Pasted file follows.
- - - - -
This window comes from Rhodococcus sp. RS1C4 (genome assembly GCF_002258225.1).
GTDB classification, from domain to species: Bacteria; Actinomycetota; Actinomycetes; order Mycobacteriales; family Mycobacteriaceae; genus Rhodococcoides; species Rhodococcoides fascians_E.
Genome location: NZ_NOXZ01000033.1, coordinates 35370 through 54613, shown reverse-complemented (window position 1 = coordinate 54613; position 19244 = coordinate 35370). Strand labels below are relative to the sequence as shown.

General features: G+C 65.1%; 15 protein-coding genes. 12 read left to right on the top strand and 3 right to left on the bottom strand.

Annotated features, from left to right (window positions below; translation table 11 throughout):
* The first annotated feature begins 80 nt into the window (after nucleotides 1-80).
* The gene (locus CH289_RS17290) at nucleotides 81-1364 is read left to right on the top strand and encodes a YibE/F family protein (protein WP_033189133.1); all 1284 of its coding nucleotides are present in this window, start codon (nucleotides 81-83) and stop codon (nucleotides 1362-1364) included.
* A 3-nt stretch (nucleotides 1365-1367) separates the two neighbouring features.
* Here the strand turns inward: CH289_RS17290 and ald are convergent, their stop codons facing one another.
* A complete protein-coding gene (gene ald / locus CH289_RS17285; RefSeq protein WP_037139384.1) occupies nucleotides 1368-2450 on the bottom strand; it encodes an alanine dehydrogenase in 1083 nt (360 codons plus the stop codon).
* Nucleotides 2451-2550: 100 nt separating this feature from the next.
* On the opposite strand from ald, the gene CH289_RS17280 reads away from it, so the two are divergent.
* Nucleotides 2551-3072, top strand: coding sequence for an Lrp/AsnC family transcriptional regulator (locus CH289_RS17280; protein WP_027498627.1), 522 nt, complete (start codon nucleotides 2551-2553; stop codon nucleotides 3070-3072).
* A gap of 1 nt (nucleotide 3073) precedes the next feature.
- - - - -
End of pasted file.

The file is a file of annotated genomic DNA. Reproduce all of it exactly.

This window comes from Rhodococcus sp. RS1C4 (genome assembly GCF_002258225.1).
GTDB classification, from domain to species: Bacteria; Actinomycetota; Actinomycetes; order Mycobacteriales; family Mycobacteriaceae; genus Rhodococcoides; species Rhodococcoides fascians_E.
Genome location: NZ_NOXZ01000033.1, coordinates 35370 through 54613, shown reverse-complemented (window position 1 = coordinate 54613; position 19244 = coordinate 35370). Strand labels below are relative to the sequence as shown.

General features: G+C 65.1%; 15 protein-coding genes. 12 read left to right on the top strand and 3 right to left on the bottom strand.

Annotated features, from left to right (window positions below; translation table 11 throughout):
* The first annotated feature begins 80 nt into the window (after nucleotides 1-80).
* The gene (locus CH289_RS17290) at nucleotides 81-1364 is read left to right on the top strand and encodes a YibE/F family protein (protein WP_033189133.1); all 1284 of its coding nucleotides are present in this window, start codon (nucleotides 81-83) and stop codon (nucleotides 1362-1364) included.
* A 3-nt stretch (nucleotides 1365-1367) separates the two neighbouring features.
* Here the strand turns inward: CH289_RS17290 and ald are convergent, their stop codons facing one another.
* A complete protein-coding gene (gene ald / locus CH289_RS17285; RefSeq protein WP_037139384.1) occupies nucleotides 1368-2450 on the bottom strand; it encodes an alanine dehydrogenase in 1083 nt (360 codons plus the stop codon).
* Nucleotides 2451-2550: 100 nt separating this feature from the next.
* On the opposite strand from ald, the gene CH289_RS17280 reads away from it, so the two are divergent.
* Nucleotides 2551-3072, top strand: coding sequence for an Lrp/AsnC family transcriptional regulator (locus CH289_RS17280; protein WP_027498627.1), 522 nt, complete (start codon nucleotides 2551-2553; stop codon nucleotides 3070-3072).
* A gap of 1 nt (nucleotide 3073) precedes the next feature.